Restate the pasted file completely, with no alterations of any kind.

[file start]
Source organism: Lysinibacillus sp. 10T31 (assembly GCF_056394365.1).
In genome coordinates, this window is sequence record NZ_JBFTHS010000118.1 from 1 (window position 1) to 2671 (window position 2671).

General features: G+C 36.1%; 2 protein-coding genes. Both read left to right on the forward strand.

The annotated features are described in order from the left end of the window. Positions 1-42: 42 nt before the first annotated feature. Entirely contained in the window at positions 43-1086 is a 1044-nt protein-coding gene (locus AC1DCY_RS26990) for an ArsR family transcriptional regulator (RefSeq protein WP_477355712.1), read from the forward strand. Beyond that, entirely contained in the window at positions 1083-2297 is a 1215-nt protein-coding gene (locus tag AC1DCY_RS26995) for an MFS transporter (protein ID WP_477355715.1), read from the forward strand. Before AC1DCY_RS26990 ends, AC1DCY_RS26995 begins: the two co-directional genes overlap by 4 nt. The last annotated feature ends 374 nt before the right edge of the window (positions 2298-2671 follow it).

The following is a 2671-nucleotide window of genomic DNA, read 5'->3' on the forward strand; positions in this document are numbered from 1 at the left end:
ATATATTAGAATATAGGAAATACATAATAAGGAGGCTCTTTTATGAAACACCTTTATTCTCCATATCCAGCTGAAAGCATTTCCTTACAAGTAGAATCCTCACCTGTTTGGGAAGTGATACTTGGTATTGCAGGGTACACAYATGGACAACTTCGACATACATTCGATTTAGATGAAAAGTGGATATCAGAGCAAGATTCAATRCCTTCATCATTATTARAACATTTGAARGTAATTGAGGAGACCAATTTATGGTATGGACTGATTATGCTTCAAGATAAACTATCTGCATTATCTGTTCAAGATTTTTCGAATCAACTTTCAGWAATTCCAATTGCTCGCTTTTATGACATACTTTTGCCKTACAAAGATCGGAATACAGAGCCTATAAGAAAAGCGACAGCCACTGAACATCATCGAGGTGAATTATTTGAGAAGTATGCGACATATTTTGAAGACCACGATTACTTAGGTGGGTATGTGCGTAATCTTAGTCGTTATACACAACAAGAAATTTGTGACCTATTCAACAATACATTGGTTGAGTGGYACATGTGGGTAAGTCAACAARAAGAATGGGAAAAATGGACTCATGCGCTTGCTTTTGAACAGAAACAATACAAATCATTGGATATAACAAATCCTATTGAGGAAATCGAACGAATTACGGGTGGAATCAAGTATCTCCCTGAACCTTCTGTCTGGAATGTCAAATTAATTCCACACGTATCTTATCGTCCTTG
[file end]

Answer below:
Source organism: Lysinibacillus sp. 10T31 (assembly GCF_056394365.1).
In genome coordinates, this window is sequence record NZ_JBFTHS010000118.1 from 1 (window position 1) to 2671 (window position 2671).

General features: G+C 36.1%; 2 protein-coding genes. Both read left to right on the forward strand.

The annotated features are described in order from the left end of the window. Positions 1-42: 42 nt before the first annotated feature. Entirely contained in the window at positions 43-1086 is a 1044-nt protein-coding gene (locus AC1DCY_RS26990) for an ArsR family transcriptional regulator (RefSeq protein WP_477355712.1), read from the forward strand. Beyond that, entirely contained in the window at positions 1083-2297 is a 1215-nt protein-coding gene (locus tag AC1DCY_RS26995) for an MFS transporter (protein ID WP_477355715.1), read from the forward strand. Before AC1DCY_RS26990 ends, AC1DCY_RS26995 begins: the two co-directional genes overlap by 4 nt. The last annotated feature ends 374 nt before the right edge of the window (positions 2298-2671 follow it).

The following is a 2671-nucleotide window of genomic DNA, read 5'->3' on the forward strand; positions in this document are numbered from 1 at the left end:
ATATATTAGAATATAGGAAATACATAATAAGGAGGCTCTTTTATGAAACACCTTTATTCTCCATATCCAGCTGAAAGCATTTCCTTACAAGTAGAATCCTCACCTGTTTGGGAAGTGATACTTGGTATTGCAGGGTACACAYATGGACAACTTCGACATACATTCGATTTAGATGAAAAGTGGATATCAGAGCAAGATTCAATRCCTTCATCATTATTARAACATTTGAARGTAATTGAGGAGACCAATTTATGGTATGGACTGATTATGCTTCAAGATAAACTATCTGCATTATCTGTTCAAGATTTTTCGAATCAACTTTCAGWAATTCCAATTGCTCGCTTTTATGACATACTTTTGCCKTACAAAGATCGGAATACAGAGCCTATAAGAAAAGCGACAGCCACTGAACATCATCGAGGTGAATTATTTGAGAAGTATGCGACATATTTTGAAGACCACGATTACTTAGGTGGGTATGTGCGTAATCTTAGTCGTTATACACAACAAGAAATTTGTGACCTATTCAACAATACATTGGTTGAGTGGYACATGTGGGTAAGTCAACAARAAGAATGGGAAAAATGGACTCATGCGCTTGCTTTTGAACAGAAACAATACAAATCATTGGATATAACAAATCCTATTGAGGAAATCGAACGAATTACGGGTGGAATCAAGTATCTCCCTGAACCTTCTGTCTGGAATGTCAAATTAATTCCACACGTATCTTATCGTCCTTG